A final reason for doubting progress is the future, in all its terrifying potentiality. One of Pinker’s most persistent critics is the statistician and risk analyst Nassim Nicholas Taleb, the author of “The Black Swan,” “Fooled by Randomness,” and other explorations of uncertainty. For the past few years, in a relentless barrage of tweets and Facebook posts, Taleb has responded to Pinker’s optimism by distinguishing between “thin-tailed” historical trends—picture the trailing ends of a bell curve—which are likely to continue indefinitely, and “fat-tailed” ones, which retain their capacity to surprise. Pinker shows that, during the past century, per-capita deaths from fire have declined by ninety per cent in the United States. In Taleb’s view, this is a thin-tailed trend, since it’s the result of innovations, such as better materials and building codes, that are unlikely to reverse themselves. By contrast, the decline in deaths from terrorism—far more people were killed by terrorists in the nineteen-sixties and seventies—is a fat-tailed trend; as Taleb writes on Facebook, “one biological event can decimate the population.” Pessimists of the Taleb school argue that we underestimate the number of fat-tailed trends. In a review of “Enlightenment Now,” the theoretical computer scientist Scott Aaronson imagines a hypothetical book, published in 1923, about “the astonishing improvements in the condition of Europe’s Jews.” The authors of such a book, Aaronson writes, would have reassured themselves that “an insane number of things would need to go wrong simultaneously” for that progress to be reversed—which, needless to say, is what happened.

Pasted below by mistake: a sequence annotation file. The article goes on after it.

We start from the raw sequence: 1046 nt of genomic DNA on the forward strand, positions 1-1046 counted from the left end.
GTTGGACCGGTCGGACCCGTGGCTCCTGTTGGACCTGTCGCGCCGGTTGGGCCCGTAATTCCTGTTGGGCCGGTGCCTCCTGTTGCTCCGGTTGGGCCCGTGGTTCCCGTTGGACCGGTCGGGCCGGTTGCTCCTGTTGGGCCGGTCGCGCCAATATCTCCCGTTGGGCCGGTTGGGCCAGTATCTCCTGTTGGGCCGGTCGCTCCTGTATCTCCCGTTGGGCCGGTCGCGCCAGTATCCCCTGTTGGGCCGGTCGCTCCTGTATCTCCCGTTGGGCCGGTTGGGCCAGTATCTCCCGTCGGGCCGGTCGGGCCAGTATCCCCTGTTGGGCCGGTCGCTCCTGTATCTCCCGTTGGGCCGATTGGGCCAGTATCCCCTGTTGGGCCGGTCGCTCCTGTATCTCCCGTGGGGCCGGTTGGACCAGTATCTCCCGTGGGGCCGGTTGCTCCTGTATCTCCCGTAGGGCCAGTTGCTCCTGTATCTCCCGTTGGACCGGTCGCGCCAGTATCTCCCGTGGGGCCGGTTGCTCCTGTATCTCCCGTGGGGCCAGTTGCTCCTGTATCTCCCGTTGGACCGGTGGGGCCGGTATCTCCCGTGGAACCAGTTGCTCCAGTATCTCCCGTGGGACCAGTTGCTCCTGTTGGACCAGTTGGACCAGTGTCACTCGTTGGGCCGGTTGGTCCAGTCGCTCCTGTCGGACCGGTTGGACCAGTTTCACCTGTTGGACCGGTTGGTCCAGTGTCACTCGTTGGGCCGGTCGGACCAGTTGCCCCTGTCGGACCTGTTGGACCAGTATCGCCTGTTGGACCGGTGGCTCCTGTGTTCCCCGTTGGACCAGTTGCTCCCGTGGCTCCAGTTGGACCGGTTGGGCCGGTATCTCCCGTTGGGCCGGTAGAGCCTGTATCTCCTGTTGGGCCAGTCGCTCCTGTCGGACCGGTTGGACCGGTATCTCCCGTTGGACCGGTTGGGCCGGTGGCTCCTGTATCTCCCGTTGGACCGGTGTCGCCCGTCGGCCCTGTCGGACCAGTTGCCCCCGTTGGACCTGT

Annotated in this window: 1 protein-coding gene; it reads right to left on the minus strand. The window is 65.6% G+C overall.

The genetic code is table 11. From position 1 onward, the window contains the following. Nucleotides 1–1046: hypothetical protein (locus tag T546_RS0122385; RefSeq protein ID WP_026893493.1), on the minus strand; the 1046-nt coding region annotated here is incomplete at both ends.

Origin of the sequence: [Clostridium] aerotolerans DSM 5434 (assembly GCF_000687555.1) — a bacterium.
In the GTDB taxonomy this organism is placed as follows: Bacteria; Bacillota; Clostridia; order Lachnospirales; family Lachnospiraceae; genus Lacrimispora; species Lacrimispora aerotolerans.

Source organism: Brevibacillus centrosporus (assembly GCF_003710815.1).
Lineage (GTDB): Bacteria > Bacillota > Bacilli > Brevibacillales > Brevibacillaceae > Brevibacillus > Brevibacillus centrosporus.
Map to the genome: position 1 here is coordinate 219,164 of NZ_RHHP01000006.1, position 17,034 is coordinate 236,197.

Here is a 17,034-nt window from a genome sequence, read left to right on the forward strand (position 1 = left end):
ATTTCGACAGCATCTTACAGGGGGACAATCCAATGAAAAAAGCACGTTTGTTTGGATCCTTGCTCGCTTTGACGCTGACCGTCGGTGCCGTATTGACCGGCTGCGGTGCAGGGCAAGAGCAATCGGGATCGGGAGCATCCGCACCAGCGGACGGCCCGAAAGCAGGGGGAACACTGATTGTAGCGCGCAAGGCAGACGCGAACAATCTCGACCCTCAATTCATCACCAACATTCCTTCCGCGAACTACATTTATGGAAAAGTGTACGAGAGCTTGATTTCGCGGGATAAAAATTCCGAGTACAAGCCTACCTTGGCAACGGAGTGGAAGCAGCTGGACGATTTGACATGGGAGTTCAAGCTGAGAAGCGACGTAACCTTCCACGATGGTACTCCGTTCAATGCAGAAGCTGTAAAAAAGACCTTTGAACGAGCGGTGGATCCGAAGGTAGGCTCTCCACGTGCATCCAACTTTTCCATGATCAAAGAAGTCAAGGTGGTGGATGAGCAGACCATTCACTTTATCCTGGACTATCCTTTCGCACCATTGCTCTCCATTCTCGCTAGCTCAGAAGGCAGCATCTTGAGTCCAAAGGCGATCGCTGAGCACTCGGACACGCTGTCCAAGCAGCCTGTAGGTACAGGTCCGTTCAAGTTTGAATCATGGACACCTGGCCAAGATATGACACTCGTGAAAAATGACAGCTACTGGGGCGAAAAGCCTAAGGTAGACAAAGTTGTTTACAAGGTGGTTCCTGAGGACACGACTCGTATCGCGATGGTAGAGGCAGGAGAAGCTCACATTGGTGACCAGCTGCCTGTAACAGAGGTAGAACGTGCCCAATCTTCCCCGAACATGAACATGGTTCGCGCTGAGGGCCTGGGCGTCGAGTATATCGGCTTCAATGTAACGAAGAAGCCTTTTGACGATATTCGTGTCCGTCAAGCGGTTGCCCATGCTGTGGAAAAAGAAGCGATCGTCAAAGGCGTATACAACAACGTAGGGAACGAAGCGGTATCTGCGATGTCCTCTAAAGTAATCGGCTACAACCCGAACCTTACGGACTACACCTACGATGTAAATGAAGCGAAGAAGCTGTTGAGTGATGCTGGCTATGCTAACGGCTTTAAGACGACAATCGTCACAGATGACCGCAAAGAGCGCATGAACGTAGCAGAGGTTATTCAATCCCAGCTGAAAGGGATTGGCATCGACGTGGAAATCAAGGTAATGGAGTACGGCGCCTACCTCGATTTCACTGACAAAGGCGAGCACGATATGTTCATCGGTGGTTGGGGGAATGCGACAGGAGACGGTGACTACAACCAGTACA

Maybe our views about progress depend on our time horizons. Charles C. Mann’s “The Wizard and the Prophet: Two Remarkable Scientists and Their Dueling Visions to Shape Tomorrow’s World” tells the stories of two researchers, William Vogt and Norman Borlaug, who occupied opposing sides of the twentieth-century debate about the human population. In Mann’s terms, Vogt was a “prophet”: he predicted that, unless global population growth could be slowed, worldwide famine would result. Borlaug was a “wizard,” who argued that innovations in agriculture would make it possible for farmers to feed everyone. In the event, Borlaug was right: the “Green Revolution,” which he spearheaded, dramatically increased crop yields and saved billions of lives. But the deeper debate between the two sides—“Cut back or produce more?”—persists, this time around climate change. Today, pessimistic prophets argue that radical conservation is the only way to avoid a climatic apocalypse, while optimistic wizards propose innovating our way out of the crisis, perhaps through geoengineering or the creation of new energy sources. Our species seems to face a fork in the road: “If a government persuades its citizenry to spend huge sums revamping offices, stores, and homes with the high-tech insulation and low-water-use plumbing urged by Prophets,” Mann writes, “the same citizenry will resist ponying up for Wizards’ new-design nuclear plants and monster desalination facilities.”